By John Hoffmire In a recent column, I asked readers to write in with ideas about how full employment would influence the debate about inequality in the U.S. Since the column was published, eradicating poverty and trying to address inequality have been even more ever present in the spotlight as issues to be addressed in
In the past 10 years, rates of extreme poverty have been halved, from 15.7% in 2010 to 7.7% in 2019, according to statistics from the World Bank and World Poverty Clock. Although this is not enough, it still demonstrates a significant global accomplishment. In 1990, extreme poverty was defined as subsisting on one dollar per day.
Social Security policy is unsustainable in its current form. What has consumed a significant portion of America’s paychecks and helped sustain a significant portion of America’s seniors is destined for change. In 2019, the trustees of the Social Security program released a report predicting that all of the trust fund’s reserves would run out by
A “necessity entrepreneur” is an individual who starts a business not because they recognize an opportunity to make money, but because there is no other option to make a living. Sadly, billions of people in the developing world with little access to education or reliable jobs are in this position. Their microbusinesses are often simple.
The number of men who had DNA tests administered for themselves and at least one of their children rose by 64 percent last decade, according to The New York Times. The DNA tests confirm whether or not a man is unknowingly raising another man's child. More than 400,000 men had DNA tests administered in one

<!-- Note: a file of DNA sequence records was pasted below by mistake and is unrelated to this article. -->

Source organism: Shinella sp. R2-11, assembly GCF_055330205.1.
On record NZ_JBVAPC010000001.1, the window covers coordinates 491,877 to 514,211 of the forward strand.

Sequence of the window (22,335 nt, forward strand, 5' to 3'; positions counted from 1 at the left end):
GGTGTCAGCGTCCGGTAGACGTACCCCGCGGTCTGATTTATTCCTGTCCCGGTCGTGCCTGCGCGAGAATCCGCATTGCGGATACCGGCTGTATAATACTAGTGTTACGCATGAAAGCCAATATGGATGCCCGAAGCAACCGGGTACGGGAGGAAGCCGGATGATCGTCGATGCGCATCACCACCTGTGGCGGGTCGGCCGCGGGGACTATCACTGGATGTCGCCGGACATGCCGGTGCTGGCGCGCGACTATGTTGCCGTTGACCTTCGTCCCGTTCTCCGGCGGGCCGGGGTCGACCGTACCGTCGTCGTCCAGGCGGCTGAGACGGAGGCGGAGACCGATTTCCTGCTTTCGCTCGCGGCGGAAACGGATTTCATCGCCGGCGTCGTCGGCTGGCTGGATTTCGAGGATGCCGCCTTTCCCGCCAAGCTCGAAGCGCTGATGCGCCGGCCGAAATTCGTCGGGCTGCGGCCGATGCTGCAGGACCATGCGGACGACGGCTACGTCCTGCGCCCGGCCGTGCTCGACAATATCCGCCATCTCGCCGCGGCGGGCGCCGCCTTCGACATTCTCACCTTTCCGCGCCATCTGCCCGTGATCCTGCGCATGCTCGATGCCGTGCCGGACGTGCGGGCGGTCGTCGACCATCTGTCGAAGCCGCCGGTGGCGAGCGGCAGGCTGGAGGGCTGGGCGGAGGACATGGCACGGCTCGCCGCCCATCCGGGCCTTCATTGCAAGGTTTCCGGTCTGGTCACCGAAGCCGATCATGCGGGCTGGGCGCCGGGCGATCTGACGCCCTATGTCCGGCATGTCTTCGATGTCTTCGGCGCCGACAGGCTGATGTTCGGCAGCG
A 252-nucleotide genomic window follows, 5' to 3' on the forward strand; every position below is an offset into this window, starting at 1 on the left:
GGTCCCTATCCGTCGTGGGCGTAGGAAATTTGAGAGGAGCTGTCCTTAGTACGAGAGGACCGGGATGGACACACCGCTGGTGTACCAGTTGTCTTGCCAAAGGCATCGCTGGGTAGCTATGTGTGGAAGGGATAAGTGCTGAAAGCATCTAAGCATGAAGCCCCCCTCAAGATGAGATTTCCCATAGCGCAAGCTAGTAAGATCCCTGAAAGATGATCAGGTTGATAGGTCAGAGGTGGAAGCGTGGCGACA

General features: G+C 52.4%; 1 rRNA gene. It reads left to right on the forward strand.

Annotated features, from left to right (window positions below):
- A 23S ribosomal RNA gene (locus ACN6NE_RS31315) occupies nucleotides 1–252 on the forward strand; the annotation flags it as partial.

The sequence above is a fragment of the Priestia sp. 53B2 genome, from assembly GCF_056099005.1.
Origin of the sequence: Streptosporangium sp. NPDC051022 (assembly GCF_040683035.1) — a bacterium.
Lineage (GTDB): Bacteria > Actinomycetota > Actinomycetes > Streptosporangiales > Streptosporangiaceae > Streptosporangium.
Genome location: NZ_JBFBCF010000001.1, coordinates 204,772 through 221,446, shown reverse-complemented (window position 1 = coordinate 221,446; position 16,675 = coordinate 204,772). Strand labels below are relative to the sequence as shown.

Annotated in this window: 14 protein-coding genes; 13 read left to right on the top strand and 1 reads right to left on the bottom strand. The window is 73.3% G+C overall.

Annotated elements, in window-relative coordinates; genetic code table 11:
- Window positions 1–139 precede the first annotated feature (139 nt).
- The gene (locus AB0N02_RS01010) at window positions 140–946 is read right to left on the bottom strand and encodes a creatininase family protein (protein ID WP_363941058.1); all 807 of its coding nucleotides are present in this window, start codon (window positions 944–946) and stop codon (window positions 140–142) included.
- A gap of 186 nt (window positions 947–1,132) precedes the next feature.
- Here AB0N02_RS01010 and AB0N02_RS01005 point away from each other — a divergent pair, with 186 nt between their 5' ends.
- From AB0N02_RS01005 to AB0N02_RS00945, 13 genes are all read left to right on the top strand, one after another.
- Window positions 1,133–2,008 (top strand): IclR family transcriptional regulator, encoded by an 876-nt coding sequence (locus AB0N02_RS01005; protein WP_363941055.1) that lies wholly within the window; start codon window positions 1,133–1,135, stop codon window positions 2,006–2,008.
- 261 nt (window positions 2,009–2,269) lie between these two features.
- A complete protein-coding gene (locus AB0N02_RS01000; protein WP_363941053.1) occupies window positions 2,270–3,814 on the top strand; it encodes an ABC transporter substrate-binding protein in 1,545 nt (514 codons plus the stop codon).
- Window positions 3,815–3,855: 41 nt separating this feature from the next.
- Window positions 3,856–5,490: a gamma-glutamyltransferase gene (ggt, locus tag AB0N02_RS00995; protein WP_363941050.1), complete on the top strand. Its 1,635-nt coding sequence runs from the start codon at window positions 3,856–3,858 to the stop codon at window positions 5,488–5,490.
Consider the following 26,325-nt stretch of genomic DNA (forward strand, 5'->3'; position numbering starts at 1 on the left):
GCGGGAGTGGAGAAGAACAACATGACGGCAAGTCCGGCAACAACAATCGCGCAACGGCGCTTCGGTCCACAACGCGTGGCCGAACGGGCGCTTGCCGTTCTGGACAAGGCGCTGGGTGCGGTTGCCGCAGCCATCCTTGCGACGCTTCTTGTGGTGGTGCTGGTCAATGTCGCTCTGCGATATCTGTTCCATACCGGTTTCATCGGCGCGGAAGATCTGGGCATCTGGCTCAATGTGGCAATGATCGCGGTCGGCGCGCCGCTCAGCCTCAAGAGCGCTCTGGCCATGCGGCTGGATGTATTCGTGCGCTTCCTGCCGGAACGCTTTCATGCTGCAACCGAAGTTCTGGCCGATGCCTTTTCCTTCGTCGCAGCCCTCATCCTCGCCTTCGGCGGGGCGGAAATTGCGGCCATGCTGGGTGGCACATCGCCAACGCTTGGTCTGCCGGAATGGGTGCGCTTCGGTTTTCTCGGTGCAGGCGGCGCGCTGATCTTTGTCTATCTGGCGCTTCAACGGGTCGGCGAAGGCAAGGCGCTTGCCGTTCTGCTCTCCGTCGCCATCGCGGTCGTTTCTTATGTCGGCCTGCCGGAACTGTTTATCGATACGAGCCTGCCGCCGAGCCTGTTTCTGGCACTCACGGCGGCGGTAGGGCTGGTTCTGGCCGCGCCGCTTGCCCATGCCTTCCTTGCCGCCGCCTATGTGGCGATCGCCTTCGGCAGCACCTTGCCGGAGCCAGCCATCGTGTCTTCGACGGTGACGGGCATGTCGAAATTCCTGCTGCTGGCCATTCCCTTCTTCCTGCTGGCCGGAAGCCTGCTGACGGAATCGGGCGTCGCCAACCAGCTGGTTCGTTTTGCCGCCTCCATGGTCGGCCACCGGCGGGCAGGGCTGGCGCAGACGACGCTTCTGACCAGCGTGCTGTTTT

Individual debt, in all forms, is on the rise, and the staggering accumulation is having unforeseen and unintended consequences. To back up the claim that debt is rising, we point to outstanding credit card debt in the U.S., which is over $1 trillion for the first time. Combine this with poor personal financial management skills
Hospitalizations for several common diseases—including septicemia (serious bloodstream infection), fluid and electrolyte disorders, renal failure, urinary tract infections, and skin and tissue infections—have been linked for the first time with short-term exposure to fine particulate air pollution (PM2.5), according to a comprehensive new study led by Harvard T.H. Chan School of Public Health. In addition, the study found that
An international team co-led by an Oregon State University chemistry researcher has uncovered a better way to scrub carbon dioxide from smokestack emissions, which could be a key to mitigating global climate change. Published today in Nature, the findings are important because atmospheric CO2 has increased 40 percent since the dawn of the industrial age,
All over the world, especially in developed countries, farmers and consumers are forming communities that revolve around food grown locally, yet in Africa, traditional or local agriculture is not given the full recognition it deserves, to promote the survival of the local farmer and also to sustain the economy. Food has always played a fundamental
Climate and environmental problems are the main focus of the new multiannual EU budget proposed by the European Commission after 2020, which is reflected in the common agricultural policy (CAP), EURACTIV Poland reports. The European Commission presented a proposal for the framework of the CAP beyond 2020 on 1 June 2018, one month after the